Sunday, 18 October 2020

Experts and Tags

'I don't know much about science, but I know what I like.' 
That line was quoted by Val MacDermid on Radio 4's Broadcasting House this morning. Apparently it's from Martin Amis's The Rachel Papers
   It does seem remarkably apposite in these Covid-deranged times, when every man and woman is his/her own expert in fields of science whose very existence he/she probably never suspected until recently. We pick, of course, the bits of 'the science' that match our preformed view of what's going on, the research findings that seem to prove us right.  It's open season for confirmation bias – and no wonder in times like these, when there is so much information out there and yet no one really knows what the heck is going on.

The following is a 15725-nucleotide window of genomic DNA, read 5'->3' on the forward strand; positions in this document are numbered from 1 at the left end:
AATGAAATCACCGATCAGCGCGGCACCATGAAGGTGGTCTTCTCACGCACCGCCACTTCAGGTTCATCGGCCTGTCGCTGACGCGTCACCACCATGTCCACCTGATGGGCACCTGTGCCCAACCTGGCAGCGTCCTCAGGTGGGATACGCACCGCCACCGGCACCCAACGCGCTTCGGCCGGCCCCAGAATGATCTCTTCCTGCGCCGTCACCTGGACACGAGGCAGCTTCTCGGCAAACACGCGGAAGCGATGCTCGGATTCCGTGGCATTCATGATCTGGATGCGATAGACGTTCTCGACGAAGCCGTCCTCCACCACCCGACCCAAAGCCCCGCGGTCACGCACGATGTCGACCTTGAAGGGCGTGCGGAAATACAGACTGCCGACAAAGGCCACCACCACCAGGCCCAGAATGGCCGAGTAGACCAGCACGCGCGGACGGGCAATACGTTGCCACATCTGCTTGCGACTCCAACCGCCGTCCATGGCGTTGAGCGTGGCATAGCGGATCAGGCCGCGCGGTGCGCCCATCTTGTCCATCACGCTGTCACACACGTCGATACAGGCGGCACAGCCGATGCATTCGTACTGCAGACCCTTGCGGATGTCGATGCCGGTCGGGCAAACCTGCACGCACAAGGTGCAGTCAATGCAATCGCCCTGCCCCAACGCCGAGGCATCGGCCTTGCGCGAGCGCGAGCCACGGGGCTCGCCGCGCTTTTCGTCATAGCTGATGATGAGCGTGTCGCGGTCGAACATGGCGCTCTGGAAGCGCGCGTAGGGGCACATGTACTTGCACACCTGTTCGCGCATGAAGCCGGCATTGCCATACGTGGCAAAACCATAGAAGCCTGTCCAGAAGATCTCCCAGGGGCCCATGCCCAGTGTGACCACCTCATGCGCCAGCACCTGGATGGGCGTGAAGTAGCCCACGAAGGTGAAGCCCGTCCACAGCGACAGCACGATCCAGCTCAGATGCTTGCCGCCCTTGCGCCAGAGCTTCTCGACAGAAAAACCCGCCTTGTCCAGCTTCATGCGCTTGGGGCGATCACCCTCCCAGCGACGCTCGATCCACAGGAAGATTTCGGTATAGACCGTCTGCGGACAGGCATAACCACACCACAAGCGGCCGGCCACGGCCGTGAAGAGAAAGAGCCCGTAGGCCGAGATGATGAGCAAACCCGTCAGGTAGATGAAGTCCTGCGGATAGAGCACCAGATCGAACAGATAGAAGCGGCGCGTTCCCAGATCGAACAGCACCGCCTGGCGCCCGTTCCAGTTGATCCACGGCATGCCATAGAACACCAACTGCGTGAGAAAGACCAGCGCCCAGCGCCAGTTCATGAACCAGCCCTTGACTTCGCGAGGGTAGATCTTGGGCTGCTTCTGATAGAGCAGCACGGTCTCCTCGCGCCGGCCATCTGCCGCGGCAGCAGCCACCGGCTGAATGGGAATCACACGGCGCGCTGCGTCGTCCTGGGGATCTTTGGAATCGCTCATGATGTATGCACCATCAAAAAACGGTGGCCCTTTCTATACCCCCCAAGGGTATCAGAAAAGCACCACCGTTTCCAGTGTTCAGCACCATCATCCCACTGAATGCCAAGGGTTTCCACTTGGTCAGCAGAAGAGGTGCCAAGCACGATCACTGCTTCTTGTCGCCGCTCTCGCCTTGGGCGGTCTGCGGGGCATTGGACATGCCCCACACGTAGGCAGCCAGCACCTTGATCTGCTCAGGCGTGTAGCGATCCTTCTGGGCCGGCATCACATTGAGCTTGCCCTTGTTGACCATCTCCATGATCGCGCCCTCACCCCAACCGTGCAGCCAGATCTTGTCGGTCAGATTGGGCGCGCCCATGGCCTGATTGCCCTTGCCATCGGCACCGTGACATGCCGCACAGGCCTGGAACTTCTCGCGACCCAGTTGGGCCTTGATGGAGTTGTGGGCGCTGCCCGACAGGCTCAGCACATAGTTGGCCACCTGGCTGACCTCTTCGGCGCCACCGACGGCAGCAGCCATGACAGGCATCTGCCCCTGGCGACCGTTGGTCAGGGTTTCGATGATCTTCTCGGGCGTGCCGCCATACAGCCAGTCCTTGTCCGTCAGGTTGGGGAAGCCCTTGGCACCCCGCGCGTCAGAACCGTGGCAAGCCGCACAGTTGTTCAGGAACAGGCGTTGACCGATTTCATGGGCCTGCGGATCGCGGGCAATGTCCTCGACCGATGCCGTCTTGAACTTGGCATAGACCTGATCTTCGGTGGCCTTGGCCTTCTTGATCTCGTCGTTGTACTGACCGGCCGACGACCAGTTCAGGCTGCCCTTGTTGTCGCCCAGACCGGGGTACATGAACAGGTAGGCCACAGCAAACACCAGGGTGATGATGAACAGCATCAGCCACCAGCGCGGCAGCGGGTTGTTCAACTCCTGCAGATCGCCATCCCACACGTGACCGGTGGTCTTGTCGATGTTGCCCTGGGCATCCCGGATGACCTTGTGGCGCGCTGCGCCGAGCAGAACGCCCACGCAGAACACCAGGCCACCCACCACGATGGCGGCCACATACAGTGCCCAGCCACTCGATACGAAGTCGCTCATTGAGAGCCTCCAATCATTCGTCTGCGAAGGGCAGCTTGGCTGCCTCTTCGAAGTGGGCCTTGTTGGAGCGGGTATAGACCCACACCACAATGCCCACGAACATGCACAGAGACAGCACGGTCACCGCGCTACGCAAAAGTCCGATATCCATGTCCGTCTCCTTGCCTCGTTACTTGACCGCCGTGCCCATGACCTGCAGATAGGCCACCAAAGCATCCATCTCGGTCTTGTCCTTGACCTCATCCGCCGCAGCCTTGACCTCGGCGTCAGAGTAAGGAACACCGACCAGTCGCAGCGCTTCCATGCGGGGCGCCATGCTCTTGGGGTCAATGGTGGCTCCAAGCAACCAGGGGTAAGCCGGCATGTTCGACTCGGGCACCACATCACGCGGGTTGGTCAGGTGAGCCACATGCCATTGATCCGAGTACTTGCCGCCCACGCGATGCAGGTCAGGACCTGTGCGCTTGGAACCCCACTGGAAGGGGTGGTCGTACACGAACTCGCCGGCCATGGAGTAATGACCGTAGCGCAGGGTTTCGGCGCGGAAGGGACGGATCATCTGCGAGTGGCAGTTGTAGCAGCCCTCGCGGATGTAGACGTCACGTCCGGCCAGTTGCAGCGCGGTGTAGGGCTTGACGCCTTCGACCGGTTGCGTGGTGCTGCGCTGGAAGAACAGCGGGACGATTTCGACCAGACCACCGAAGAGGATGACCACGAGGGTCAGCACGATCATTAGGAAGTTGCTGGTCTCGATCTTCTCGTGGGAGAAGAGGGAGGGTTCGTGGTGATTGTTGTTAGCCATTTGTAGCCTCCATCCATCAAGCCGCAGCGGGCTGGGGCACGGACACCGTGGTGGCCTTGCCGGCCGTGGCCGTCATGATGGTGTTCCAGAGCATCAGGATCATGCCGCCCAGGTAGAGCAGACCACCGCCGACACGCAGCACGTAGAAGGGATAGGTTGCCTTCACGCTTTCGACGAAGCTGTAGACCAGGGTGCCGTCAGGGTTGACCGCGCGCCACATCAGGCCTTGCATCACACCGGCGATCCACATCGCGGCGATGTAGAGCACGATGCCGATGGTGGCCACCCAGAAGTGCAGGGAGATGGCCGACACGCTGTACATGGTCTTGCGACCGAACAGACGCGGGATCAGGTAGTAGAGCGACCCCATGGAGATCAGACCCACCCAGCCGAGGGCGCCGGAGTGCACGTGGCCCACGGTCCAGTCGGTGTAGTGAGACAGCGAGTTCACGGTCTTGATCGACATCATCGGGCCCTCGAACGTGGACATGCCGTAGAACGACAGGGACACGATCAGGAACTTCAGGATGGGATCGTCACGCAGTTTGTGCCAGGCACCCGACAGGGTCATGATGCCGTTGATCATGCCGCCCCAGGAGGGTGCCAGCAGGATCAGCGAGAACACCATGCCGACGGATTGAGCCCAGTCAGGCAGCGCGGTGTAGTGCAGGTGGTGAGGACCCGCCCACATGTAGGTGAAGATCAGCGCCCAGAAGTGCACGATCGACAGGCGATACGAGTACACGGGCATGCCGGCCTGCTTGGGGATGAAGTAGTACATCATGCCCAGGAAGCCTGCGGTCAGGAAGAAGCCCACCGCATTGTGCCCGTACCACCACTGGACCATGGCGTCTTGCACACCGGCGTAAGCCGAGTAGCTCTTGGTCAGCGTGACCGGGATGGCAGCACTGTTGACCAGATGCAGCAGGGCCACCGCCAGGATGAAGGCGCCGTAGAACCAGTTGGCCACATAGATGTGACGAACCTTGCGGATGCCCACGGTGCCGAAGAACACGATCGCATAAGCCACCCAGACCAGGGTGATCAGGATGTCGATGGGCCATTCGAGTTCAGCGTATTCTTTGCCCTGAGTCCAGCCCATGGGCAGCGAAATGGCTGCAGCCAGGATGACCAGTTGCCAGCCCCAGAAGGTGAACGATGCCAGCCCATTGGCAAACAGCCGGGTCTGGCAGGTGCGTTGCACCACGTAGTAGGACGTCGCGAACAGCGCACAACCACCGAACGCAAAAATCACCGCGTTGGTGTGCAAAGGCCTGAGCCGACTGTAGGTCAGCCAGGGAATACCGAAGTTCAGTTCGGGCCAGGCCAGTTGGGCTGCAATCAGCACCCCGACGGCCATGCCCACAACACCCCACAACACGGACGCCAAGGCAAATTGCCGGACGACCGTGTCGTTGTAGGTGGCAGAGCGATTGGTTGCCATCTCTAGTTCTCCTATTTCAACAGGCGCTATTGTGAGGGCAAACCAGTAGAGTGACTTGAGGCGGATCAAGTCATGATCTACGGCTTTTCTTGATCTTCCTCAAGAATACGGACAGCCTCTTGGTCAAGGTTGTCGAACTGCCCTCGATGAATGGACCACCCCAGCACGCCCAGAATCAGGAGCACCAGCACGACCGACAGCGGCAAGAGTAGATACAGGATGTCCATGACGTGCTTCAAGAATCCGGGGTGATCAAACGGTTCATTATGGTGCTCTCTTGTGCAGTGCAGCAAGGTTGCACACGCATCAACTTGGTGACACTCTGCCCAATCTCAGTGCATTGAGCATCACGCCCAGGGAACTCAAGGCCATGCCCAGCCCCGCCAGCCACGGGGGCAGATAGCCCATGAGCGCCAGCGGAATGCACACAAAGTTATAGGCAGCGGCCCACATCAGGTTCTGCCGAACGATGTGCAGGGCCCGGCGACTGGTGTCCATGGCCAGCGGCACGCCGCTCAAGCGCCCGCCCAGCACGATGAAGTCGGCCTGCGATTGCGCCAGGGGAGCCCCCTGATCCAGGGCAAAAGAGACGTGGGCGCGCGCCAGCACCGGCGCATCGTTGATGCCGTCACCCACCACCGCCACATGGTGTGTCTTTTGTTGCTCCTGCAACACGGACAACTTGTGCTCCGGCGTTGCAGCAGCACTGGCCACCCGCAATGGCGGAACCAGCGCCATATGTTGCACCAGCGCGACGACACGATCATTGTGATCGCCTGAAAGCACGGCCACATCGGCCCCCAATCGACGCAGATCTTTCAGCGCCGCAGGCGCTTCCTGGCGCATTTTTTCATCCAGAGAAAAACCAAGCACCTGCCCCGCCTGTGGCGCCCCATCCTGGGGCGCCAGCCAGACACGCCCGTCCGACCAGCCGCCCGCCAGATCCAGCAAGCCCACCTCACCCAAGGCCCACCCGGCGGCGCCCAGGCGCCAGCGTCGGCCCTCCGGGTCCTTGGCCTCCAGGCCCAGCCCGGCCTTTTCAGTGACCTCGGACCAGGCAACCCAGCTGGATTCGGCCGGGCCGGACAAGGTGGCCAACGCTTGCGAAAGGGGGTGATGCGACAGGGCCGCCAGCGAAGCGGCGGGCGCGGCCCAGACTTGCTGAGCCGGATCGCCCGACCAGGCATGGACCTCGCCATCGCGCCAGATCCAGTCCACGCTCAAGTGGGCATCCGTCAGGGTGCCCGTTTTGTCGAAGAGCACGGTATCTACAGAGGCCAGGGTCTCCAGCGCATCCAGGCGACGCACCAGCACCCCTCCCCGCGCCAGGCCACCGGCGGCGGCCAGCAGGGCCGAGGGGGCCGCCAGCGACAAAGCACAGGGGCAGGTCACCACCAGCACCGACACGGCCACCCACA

Addicted as I am to Latin tags (the sure sign of a man who has otherwise forgotten all the Latin he ever learnt), the phrase 'Experto crede' has been rolling around in my head for some while. With 'experts' as thick on the ground as the autumn leaves, that's hardly surprising. Experto crede – believe the expert, right? Well, yes, except that this is 'expert' in its older sense of one who has experienced (it's the same root, obvs): not one who has mastered a body of knowledge but one who has actual experience of what he's talking about – which, of course, rules out whole swathes of present-day expertise. I shall return 'experto crede' to the ragbag of tags (the tagbag) and move on. Claudite iam rivos, pueri – sat prata biberunt...